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Nanni Moretti watching’ Marianne & Leonard: Words of Love’ on the last day cinemas were open

All of Italy’s 1,200 cinemas comprising approximately 3.500 screens are now closed until at least April 3 following the Italian government’s decision to quarantine the entire country in an attempt to halt the spread of the new coronavirus in a move that came into effect on Monday March 9.

New releases have been suspended and those few films that had still been slated to come out during the coming weeks have been postponed. No new dates had been confirmed as of March 11.

As the entire Italian population is being advised to stay at home as much as possible, with movement between cities limited to essential travel only, a number of streaming platforms have opened up their catalogues to non-subscribers for two months instead of the usual free first month. Among the most notable services are Amazon Prime Video and Mediaset’s Infinity.

Film shoots have been voluntarily suspended. “Sets are workplaces and workplaces have not been shut down yet,” explained producer Francesca Cima of Indigo Film, who is also a producer’s representative. “Factories even in the north are still active, but together with all of the unions representing producers and executive producers we had decided to stop even before the very restrictive Monday night decree.”

The reason for the closure, Cima explained, was that it was impossible to observe the one-metre rule on set “and we didn’t want to put anybody at risk”.

Now the industry is looking at a complete production halt for at least 23 days that will lift “only when there will be the necessary health conditions.” 

However development of new projects has not stopped as staff at production companies continue to work from home.

“Every project will slide forward,” said Cima, “We will have to be united and organised for what comes next.”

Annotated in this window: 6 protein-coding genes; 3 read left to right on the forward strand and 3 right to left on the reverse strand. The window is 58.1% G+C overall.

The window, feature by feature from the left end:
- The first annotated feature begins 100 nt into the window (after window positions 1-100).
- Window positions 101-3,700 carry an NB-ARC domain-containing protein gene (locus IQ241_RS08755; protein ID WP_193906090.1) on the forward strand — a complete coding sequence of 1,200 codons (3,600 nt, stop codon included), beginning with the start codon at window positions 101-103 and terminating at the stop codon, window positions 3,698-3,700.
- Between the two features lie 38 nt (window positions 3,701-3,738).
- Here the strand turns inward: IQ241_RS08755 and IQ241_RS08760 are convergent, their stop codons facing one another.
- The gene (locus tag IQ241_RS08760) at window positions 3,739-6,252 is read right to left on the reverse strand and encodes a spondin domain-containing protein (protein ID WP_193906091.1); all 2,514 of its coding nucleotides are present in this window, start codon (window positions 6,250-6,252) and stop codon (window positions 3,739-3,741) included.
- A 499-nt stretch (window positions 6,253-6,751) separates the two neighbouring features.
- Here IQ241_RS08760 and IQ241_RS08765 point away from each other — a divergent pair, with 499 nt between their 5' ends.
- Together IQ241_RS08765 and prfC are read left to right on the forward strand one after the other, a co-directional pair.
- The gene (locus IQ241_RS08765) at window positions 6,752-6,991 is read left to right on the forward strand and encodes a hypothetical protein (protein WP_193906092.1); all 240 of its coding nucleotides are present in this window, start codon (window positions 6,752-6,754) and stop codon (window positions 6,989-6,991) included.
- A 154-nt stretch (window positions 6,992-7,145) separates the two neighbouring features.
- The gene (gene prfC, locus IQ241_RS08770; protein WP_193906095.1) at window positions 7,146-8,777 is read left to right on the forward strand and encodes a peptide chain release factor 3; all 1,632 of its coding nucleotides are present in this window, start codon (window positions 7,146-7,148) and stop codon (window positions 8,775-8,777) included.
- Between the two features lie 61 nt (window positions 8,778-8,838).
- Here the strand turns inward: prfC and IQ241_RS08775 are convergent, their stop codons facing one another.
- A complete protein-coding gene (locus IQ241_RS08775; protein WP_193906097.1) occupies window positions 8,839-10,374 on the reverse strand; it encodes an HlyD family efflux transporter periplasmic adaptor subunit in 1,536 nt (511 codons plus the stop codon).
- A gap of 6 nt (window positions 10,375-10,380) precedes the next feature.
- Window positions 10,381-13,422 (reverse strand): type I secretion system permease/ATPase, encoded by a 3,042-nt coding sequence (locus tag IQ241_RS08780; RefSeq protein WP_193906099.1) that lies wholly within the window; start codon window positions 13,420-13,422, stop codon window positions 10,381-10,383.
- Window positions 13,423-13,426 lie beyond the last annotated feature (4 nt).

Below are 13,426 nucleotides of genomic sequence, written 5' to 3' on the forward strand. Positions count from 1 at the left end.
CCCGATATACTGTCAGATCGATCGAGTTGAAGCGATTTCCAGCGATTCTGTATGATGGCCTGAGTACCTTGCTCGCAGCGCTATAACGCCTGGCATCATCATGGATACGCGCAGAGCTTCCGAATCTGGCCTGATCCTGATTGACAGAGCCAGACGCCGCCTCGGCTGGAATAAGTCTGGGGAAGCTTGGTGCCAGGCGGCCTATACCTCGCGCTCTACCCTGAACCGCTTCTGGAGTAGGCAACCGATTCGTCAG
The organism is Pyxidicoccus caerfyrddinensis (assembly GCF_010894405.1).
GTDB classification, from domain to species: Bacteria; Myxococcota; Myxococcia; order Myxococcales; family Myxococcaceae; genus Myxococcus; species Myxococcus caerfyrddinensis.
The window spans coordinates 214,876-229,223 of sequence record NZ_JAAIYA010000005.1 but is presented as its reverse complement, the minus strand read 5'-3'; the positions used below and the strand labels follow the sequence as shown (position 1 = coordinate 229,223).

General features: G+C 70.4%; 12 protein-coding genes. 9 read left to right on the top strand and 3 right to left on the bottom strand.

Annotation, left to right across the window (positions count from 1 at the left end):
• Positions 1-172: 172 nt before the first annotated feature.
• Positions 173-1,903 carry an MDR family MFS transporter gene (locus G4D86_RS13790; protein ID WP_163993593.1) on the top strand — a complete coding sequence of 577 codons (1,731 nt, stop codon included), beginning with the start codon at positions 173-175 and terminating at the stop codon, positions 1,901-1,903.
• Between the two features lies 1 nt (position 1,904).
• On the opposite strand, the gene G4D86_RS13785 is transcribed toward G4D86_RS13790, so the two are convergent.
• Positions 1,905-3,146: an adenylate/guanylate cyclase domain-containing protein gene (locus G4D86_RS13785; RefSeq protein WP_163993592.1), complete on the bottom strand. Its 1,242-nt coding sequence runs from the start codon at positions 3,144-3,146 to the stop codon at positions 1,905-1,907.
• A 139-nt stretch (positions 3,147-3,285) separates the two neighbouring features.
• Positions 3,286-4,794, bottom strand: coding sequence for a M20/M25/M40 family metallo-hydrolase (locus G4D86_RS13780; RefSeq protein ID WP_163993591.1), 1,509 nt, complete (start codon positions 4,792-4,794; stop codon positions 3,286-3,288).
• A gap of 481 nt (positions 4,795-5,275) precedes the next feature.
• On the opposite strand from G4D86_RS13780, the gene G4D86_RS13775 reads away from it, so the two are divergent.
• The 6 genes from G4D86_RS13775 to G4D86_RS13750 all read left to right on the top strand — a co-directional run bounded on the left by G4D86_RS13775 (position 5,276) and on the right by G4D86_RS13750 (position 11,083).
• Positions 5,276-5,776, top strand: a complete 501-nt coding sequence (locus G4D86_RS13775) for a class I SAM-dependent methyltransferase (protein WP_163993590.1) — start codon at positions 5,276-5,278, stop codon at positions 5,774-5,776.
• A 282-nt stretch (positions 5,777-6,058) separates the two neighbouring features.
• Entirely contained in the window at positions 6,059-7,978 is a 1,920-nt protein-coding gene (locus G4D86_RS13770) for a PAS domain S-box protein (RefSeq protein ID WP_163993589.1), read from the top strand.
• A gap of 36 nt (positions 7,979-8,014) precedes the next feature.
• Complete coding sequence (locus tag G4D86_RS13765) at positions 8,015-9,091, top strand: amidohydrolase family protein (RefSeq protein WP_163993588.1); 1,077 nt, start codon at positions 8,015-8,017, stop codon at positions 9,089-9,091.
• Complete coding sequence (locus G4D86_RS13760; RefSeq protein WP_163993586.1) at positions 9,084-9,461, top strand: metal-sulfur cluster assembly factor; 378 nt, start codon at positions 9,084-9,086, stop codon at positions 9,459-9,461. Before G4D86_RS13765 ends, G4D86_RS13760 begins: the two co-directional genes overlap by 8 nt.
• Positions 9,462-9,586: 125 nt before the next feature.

The Oscar-winning producer of The Great Beauty said the industy was keen to avoid a glut of releases and pressure on cast and crew when the business returns to its normal rhythm.

“We will need someone to help us coordinate and regulate releases and shoots at the moment in which everyone will be anxious to get back in action,” she said. “It could be dangerous to overlap. I hope this crisis will give time to the smallest productions to think of new ways of delivering and releasing their movies, as they may be the ones on which this situation hits harder.”

 Echoing sentiments expressed by distributors including Eagle Pictures and Mario Lorini, the president of exhibitor group ANEC, Cima said the normally quiet summer period in Italy could be the ideal time to release the postponed films.

 ”When the time will come for restarting again, that will be the moment we will need aid, funds and grants from the state,” she said.

On February 28 representatives of the Italian film industry met with the minister of culture Dario Franceschini to ask for economic help and the unlocking of specific funds to support the industry through the shutdown.  In light of the rapidly unfolding coronavirus situation, the government is now being called on to deliver far broader and deeper measures.

Two weeks ago, the cinema shutdown was limited to the five regions in which incidences of the virus were highest. Last week that restriction was extended through an ambiguous ruling that allowed theatres to open if a one square metre space between audience members could be guaranteed.